Distributed control systems for manufacturing are currently evolving towards Industrial Internet-of-Things (IIoT) systems. Sensors and actuators get equipped with internet connectivity, which allows them to interface with cloud platforms. This potentially enables a number of application cases. However, industrial “things” may be much more complex and more resource-constrained than typical consumer space “things”. This talk provides an overview of Industrial IoT application cases and sketches various challenges for researchers and practitioners using the example of turning a level sensor for industrial tanks into an IoT device.
I had a talk on Hannover Fair 2018 in the Forum “Industrie 4.0 meets the Industrial Internet”. The slides are published on Slideshare:
I gave a guest lecture at University of Heidelberg on “Software Architecture in Process Automation” for Prof. Barbara Paech’s software engineering students:
The Plattform Industrie 4.0 has released a new paper on a standards-based Plug&Produce approach for industrial devices, which was mostly written by me. The paper is a contribution to the current working groups on Industrie 4.0 and focuses on a specific application scenario, where devices connect to each other with limited human interaction. Its purpose is to point to existing standards and reveal standardization gaps. Although a good fundament of standards exists, there is still the need to create more semantically standardized information models to realized this application scenario in a vendor-neutral way.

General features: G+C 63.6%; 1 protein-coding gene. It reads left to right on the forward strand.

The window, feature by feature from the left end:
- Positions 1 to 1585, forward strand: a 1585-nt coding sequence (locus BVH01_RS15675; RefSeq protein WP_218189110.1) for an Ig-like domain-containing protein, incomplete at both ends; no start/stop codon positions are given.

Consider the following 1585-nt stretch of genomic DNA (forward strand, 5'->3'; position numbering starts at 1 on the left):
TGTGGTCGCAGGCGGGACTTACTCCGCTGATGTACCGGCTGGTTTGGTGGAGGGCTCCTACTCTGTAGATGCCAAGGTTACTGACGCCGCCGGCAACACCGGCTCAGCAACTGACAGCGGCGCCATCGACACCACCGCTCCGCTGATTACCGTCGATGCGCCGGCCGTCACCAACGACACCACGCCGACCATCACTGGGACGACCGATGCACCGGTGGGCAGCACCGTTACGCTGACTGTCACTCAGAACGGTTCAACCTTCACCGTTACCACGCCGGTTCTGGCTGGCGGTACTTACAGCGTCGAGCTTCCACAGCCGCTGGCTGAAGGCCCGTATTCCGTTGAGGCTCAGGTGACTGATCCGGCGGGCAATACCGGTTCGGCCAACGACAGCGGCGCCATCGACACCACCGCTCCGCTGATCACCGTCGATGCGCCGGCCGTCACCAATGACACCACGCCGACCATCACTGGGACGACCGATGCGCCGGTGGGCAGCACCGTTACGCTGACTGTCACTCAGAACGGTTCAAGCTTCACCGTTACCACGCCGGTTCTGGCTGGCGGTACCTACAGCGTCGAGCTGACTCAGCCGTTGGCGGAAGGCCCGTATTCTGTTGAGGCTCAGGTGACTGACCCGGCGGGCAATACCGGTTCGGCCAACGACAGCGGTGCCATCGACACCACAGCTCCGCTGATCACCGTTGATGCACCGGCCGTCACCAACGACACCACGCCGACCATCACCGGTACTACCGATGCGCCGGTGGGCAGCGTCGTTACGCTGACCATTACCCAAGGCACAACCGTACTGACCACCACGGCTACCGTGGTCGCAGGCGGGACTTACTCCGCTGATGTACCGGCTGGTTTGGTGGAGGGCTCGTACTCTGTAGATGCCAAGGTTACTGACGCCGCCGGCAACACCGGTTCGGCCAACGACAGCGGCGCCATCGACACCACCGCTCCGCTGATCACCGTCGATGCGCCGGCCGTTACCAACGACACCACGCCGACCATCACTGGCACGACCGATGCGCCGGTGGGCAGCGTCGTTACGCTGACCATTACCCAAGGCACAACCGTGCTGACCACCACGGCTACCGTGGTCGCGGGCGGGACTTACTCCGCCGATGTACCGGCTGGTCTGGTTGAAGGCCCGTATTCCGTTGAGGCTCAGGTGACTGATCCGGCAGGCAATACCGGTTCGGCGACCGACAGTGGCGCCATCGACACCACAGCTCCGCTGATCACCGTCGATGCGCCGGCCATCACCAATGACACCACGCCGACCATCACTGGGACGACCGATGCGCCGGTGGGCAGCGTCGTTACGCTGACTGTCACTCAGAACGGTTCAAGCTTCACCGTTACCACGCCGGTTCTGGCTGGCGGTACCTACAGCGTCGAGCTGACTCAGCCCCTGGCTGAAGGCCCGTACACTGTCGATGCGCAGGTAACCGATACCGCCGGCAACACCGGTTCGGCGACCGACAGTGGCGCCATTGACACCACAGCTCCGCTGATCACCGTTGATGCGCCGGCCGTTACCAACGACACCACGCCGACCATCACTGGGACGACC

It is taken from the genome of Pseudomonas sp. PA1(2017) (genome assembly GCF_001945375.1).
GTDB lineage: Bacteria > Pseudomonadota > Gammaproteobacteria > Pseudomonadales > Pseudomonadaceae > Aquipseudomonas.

The annual meeting of the special interest group on “software architecture” of the German Computer Science Society called “Architekturen 2014” was held at ABB Ladenburg. The meeting’s main theme was “Architectures for Industry 4.0“. The fourth industrial revolution is expected from a reorganization of industrial production processes to exploit the capabilities of cyber-physical systems. A dozen of invited talks from researchers and practitioners gave various perspectives on the topic and how it will affect software architectures.
The latest issue of the magazine “IEEE Software” features our article on architecture sustainability: “At ABB, we’re measuring and tracking the architecture sustainability of a large-scale, distributed industrial control system currently under development that’s based on Microsoft technologies and includes a layered architecture. A former version of the system grew to several million LOC and suffered from architecture erosion and high maintenance costs. We adopted a multiperspective approach called Morphosis to avoid such a situation from occurring again. Morphosis focuses on requirements, architecture design, and source code. It includes evolution scenario analysis, scoring of technology choices, architecture compliance checks, and tracking of architecture-level code metrics. This article reports our experiences with tracking selected sustainability measurements over the course of two years.”